How To Encapsulate Your Entire Product Beauty in an Icon

To design a mobile app icon that gets those clicks, you should make it attractive as well. The general tips, in this case, are the following:


Your icon should look great in different sizes, especially considering all the device variety. Both Android and Apple have clear guidelines on the required sizes:

iPhone and iPad Icon Sizes

Android icon sizes are bit trickier due to the large device variety and you are required to make 5 versions to ensure that the graphic design icon will look consistent on different gadgets:

  • Too complicated icons may end up looking obscure on a responsive scale.
  • Keep all the focus on a single object e.g. shape or unique element that will keep its contours and qualities when scaled.
  • Test your icon against a variety of different backgrounds to ensure consistency. Speaking of colors.

How To Choose Your App Icon Color

Colors influence our purchase decisions. A lot of research has been done on how exactly we decided to click the “orange button” instead of “green”, yet I’d like to focus on a specific related to app icon colors.

Stuart Hall has analyzed the color patterns behind the most popular apps on App Store. Here are some of his curious finds you can use to design your icon for a mobile app:

Top 200 Free iOS App

Top 200 Paid iOS Apps

Top 200 Social iOS Apps

Facebook and Facebook Messenger, Twitter, Periscope and LinkedIn – all of them are blue.

So what dominant color should you choose for your app?

  • The best option is to stick with your brand colors of course if those were already defined.
  • You can follow the crowd and opt for a blue or red icon.
  • Or be a rebel and choose an obscure color like purple or pink.
  • Or stay in the middle ground and choose yellow or green color.

Keep It Consistent

As spoken earlier your app icon is a shiny invitation to your in-app experience.

When you receive a real invitation card you do judge it by the color, quality of paper, typography and so on to get a better idea of where you are asked to go.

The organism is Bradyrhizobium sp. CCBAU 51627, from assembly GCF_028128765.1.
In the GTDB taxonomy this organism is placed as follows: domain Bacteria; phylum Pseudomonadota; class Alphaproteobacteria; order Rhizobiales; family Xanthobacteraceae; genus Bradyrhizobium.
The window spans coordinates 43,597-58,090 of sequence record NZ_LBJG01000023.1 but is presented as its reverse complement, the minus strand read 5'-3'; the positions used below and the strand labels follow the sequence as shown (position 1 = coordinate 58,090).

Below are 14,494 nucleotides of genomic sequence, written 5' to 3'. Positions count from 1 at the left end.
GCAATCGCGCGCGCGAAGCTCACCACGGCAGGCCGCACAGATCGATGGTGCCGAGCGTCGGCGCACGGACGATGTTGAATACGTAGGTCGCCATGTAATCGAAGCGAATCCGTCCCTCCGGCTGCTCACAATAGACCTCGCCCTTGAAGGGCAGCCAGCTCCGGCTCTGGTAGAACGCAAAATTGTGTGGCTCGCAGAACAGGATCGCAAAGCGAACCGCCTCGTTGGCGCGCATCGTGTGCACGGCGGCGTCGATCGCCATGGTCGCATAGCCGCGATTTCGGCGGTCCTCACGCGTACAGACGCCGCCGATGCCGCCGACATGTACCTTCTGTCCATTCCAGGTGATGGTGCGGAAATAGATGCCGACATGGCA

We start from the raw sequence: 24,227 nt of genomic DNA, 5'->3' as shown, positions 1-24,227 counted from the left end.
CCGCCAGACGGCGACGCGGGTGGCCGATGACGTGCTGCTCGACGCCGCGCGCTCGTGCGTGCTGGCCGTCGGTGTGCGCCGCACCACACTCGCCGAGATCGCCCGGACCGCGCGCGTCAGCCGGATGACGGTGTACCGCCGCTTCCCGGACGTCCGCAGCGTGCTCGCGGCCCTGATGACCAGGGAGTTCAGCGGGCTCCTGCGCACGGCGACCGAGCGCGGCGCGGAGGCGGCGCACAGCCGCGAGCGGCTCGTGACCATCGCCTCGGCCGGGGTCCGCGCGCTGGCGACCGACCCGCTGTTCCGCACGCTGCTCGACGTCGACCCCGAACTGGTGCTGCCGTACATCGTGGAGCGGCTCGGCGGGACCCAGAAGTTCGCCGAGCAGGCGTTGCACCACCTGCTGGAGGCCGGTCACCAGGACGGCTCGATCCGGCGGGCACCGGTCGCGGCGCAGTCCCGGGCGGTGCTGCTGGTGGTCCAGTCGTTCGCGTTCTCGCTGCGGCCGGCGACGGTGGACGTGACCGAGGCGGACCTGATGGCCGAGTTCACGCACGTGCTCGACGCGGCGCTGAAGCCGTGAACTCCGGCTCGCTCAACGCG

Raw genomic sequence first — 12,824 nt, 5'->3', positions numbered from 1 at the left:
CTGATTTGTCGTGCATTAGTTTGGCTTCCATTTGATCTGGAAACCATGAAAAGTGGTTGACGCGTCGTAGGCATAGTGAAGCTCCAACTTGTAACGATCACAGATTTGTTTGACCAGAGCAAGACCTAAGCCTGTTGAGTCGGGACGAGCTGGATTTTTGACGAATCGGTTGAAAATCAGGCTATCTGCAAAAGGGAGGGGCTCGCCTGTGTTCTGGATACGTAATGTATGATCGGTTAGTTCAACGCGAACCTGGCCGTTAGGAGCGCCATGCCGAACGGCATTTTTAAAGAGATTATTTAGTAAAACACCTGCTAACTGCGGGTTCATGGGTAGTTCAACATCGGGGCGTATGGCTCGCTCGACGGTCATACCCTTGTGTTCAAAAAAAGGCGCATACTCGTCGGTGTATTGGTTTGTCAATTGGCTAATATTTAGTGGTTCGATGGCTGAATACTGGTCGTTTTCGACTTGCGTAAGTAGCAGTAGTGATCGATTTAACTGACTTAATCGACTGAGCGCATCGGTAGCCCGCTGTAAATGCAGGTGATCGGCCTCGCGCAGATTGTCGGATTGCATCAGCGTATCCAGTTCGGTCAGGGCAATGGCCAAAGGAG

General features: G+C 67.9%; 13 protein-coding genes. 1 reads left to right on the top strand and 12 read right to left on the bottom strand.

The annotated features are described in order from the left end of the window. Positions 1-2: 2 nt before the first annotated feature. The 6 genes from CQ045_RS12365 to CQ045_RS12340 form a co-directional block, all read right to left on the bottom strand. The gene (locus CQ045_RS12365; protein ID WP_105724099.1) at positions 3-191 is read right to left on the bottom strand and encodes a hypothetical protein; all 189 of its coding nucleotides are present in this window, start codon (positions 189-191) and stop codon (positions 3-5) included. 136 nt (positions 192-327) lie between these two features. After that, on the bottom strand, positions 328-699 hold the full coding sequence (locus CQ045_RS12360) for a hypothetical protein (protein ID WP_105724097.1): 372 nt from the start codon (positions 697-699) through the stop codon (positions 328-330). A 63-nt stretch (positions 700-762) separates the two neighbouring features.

The same is true for an app icon.

The best route here is to:

  • Ensure consistency between the app and the icon in terms of color palette and similar design language – blue and white interface highlighted by the same kind of icon.
  • If possible, you should also strive to tight the connection between your app functionality and the icon through symbolism – think a camera sign for Instagram.


Blending together uniqueness and recognizability may be a tough job. Yet you don’t want to look just like every other app in your niche:

To-do list apps like to play it safe here

What are your options?

  • Do your niche research and try a slightly different direction e.g. like Todoist.
  • Toy around with colors, overlays, and compositions to give your icon a 3rd feeling and make it pop.

A Final Word About Words

You don’t need to stick a label on your app icon. Mixing up words and pictures in one icon will likely result in a cluttered look. Here are some big no-nos:

  • Your company logo and business name never look good in square.
  • Using a single letter like “F” in Facebook is an exception rather than the norm.
  • Do not use the name in your icon. Save that space for something more enticing!

Interested in partnering with our designers and developers on a mobile project? Let’s talk about your ideas and the exact prices involved!